Biden’s Ohio visit shows Bipartisan Infrastructure Law’s impact
Posted February 17, 2022 in Press Releases
State and local leaders can go even further
President Joe Biden will tour sites in Cleveland and Lorain today to highlight the expected impacts of the Bipartisan Infrastructure Law passed last year. Some of these federal funds will be awarded competitively and some of the funds will be distributed according to a federal funding formula. To encourage state and local officials to maximize the benefits of those federal resources, the Biden administration created the “good jobs initiative,” giving funding priority on competitive grant opportunities to projects with strong community and labor standards, that hire union workers, and build a more inclusive economy by bringing more working people of color and women into high-road jobs.
Amanda Woodrum, Senior Researcher for Policy Matters Ohio, and Co-Director of the Project to ReImagine Appalachia released the following statement:
“Today, President Biden will celebrate the infrastructure act's potential to revitalize and protect Northeast Ohio's most precious resource, Lake Erie. But there is much more this legislation can do to expand our climate infrastructure and meet working families' needs. This infrastructure act is a down payment on our climate infrastructure and working family needs. Communities can use these federal funds to modernize our energy and transportation systems, reduce pollution contributing to climate change, and create family-sustaining jobs. Projects funded by these dollars, if spent right, could put Ohioans to work installing electric vehicle charging stations and laying rail. By taking advantage of federal resources, state and local leaders can create jobs repairing damaged lands, reclaiming abandoned mines, and remediating brownfields.
“To secure many of these potential gains for Ohioans and be competitive under the guidelines for President Biden’s Good Jobs Initiative, state and local officials will need to work with union and racial justice leaders as they develop their projects, as well as other key stakeholders. They would also do well to adopt responsible bidder or best value contracting policies as mechanisms for ensuring jobs created are good union jobs, with pathways for women and Black workers and other people of color. Union contractors pay higher wages, offer better benefits, and do higher quality work. On-the-job training opportunities for apprentices and pre-apprentices will be essential to build out the future workforce and ensure it is diverse.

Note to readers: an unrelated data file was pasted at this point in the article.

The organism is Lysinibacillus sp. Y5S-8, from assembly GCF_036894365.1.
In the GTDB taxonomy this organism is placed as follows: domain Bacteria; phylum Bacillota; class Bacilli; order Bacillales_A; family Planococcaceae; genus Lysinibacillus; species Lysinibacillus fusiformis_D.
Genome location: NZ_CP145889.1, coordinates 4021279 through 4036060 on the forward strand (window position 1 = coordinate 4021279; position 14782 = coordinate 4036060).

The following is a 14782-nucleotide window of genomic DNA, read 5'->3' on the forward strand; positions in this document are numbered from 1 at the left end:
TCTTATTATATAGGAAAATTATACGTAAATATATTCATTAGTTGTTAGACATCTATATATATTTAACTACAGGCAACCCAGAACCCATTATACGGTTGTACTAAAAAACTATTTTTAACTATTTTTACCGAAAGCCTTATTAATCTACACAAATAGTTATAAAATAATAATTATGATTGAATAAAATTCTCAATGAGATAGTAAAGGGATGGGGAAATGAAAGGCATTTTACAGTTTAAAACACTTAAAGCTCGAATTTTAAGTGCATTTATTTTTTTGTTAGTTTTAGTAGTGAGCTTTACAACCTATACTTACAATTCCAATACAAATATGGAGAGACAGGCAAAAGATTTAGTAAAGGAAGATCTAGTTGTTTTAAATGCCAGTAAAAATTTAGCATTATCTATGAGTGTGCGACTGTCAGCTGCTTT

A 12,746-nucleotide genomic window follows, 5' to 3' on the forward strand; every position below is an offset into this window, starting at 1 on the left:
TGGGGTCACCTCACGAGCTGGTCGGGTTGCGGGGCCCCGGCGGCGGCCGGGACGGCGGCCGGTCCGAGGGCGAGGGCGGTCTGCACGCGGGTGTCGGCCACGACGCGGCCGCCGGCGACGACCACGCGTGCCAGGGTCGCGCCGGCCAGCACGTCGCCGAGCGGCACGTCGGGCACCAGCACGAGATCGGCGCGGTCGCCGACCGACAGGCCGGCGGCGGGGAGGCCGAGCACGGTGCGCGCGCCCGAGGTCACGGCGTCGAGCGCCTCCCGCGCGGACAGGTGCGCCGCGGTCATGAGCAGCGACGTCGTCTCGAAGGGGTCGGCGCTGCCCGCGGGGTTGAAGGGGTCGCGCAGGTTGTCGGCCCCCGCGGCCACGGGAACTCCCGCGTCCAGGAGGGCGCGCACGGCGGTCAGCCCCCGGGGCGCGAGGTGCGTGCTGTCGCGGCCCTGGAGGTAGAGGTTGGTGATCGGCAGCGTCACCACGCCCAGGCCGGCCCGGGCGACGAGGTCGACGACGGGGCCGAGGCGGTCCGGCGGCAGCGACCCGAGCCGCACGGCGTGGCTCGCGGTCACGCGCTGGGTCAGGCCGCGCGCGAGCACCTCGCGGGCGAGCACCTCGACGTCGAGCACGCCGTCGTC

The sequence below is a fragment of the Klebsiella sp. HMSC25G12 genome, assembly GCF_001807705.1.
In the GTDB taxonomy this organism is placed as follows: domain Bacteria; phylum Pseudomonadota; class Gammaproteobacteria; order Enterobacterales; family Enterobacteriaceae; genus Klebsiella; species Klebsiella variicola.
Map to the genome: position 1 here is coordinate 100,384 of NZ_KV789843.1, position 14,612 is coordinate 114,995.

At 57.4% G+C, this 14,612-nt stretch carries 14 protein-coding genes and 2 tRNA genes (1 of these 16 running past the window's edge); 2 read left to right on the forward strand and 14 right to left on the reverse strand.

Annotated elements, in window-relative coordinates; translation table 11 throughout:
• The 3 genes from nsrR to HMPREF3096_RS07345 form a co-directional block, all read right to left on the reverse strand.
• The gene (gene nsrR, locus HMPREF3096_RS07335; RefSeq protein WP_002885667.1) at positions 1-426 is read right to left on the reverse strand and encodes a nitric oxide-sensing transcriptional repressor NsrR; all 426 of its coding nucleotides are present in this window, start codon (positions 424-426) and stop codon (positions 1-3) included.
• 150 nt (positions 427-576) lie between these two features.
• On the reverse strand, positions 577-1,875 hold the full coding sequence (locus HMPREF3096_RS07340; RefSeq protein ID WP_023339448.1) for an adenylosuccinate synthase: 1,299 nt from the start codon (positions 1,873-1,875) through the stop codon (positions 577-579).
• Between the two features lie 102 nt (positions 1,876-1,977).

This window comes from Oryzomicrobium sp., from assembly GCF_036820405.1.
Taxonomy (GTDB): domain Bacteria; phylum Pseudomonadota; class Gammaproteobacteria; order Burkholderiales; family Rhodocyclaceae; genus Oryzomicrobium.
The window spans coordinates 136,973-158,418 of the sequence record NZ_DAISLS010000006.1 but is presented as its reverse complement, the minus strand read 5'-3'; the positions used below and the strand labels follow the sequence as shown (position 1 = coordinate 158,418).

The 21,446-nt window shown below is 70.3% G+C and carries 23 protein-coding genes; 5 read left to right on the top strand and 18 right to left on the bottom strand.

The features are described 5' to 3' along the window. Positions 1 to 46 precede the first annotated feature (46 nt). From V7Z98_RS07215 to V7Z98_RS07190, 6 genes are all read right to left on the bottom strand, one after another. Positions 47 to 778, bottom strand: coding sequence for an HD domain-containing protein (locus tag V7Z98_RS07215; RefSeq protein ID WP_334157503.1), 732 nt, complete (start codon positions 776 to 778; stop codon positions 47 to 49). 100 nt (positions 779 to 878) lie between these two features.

“Just as the Good Jobs Initiative is helping maximize the infrastructure bill’s impact, federal, state and local leaders can do even more by including ‘buy American,’ and ‘buy local’ provisions in funded projects. Doing so will help Ohio’s communities maintain our central role in the supply chain for new sustainable industries, like manufacturing electric vehicles and their component parts; producing alternatives to single-use plastics and growing the feedstock for bioplastics in the region; and playing a central role in battery technology development.”